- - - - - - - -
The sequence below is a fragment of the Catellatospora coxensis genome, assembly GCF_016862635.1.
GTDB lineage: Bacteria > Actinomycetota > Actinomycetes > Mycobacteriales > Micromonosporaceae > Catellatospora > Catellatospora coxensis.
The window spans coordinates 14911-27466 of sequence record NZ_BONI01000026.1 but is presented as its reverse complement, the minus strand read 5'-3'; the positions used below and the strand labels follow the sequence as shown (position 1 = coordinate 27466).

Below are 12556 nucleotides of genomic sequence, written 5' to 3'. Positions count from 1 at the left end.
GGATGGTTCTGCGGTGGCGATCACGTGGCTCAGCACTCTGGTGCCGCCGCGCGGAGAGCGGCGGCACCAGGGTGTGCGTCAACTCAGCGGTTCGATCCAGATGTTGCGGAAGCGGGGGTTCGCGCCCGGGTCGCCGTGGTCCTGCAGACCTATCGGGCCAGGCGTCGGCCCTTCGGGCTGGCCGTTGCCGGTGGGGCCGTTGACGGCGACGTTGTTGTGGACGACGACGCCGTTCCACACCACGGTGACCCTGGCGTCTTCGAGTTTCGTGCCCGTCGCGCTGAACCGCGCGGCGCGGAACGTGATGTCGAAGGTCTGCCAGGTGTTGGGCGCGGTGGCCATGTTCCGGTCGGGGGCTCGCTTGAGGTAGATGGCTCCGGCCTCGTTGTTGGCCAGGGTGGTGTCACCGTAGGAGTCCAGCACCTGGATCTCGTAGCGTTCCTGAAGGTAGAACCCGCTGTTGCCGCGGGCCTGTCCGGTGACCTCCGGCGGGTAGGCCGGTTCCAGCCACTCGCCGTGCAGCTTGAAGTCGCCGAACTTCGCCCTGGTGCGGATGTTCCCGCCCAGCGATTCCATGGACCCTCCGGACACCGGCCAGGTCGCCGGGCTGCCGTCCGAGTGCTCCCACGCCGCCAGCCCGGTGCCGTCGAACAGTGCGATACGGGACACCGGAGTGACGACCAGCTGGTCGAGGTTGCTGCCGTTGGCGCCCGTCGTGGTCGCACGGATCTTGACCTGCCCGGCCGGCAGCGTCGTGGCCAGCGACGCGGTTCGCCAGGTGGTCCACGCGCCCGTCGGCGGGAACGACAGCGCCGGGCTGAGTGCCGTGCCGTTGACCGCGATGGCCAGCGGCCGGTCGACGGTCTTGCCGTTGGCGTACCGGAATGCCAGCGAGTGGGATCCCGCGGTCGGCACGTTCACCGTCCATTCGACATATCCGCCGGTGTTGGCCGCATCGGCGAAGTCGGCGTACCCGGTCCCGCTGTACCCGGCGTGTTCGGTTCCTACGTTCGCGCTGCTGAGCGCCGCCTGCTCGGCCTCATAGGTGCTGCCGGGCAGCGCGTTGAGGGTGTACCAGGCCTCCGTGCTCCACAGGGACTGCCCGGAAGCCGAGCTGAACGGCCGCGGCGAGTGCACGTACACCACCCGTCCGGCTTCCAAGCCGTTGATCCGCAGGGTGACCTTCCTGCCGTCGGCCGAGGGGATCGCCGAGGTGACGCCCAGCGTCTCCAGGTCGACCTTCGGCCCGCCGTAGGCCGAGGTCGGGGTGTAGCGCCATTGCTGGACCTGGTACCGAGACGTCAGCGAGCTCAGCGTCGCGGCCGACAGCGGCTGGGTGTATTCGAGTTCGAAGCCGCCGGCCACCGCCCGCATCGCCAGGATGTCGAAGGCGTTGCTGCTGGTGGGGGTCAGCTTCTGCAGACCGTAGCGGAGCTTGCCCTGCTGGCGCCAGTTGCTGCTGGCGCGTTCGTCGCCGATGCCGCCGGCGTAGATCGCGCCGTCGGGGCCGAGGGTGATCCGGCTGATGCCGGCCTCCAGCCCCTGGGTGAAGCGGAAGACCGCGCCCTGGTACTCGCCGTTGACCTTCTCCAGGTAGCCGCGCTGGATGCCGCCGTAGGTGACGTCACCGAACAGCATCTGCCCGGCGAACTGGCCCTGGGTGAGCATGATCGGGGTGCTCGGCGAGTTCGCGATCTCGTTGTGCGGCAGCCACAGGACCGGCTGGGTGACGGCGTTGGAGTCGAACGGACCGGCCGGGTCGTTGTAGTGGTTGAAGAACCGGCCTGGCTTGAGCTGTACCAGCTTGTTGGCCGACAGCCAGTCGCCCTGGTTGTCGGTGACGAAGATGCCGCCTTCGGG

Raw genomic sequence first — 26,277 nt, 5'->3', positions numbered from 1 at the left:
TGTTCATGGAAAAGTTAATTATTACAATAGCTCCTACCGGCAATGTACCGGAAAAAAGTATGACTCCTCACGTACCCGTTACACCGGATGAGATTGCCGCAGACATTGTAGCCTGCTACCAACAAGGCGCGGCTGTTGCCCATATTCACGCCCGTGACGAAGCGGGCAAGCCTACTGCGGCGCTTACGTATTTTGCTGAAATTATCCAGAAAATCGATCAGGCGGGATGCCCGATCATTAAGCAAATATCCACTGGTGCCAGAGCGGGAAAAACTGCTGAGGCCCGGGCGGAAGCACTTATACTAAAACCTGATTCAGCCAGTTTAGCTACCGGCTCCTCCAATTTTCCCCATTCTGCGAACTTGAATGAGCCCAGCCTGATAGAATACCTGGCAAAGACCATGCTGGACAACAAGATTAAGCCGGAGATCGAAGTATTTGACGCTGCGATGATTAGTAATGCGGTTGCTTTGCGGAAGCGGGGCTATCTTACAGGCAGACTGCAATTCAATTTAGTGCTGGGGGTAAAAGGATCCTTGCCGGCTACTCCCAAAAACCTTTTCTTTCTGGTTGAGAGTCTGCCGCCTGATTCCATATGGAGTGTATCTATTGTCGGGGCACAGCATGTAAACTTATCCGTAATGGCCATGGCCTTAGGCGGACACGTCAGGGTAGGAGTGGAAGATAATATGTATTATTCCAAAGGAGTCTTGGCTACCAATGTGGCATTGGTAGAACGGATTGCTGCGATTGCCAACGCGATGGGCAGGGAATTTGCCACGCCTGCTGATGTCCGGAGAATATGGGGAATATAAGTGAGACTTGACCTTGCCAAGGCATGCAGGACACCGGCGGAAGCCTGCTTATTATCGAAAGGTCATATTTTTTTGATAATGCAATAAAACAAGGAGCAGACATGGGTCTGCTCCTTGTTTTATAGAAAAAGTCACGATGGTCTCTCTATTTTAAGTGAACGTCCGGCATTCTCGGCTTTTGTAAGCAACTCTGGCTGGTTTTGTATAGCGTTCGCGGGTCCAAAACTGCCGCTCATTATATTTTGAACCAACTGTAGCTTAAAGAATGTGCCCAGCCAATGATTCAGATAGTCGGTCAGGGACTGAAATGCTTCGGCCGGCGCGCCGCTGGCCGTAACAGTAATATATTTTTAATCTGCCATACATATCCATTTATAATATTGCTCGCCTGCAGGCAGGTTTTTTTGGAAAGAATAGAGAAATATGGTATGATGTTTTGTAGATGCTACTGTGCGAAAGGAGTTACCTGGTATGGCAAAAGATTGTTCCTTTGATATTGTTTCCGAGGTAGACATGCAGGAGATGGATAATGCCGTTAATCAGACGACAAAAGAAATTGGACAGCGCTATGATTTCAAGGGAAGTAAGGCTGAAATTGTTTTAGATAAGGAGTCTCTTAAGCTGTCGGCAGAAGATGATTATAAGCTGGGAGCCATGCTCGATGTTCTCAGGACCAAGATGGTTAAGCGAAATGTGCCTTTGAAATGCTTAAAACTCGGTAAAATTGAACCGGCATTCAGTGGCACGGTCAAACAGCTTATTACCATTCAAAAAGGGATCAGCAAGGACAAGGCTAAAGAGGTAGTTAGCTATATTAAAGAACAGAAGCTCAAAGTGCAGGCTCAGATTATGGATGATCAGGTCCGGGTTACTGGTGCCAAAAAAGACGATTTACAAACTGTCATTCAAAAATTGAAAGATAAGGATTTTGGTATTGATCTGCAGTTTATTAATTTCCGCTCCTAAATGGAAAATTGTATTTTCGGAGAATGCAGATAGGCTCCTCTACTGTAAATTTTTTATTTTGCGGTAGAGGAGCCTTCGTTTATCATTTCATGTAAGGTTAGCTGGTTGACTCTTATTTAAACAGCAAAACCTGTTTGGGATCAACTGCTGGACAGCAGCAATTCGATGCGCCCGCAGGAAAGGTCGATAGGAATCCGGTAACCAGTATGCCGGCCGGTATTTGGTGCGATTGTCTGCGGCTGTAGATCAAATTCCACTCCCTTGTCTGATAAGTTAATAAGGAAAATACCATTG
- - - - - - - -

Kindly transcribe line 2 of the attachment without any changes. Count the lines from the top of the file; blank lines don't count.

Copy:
GTDB lineage: Bacteria > Actinomycetota > Actinomycetes > Mycobacteriales > Micromonosporaceae > Catellatospora > Catellatospora coxensis.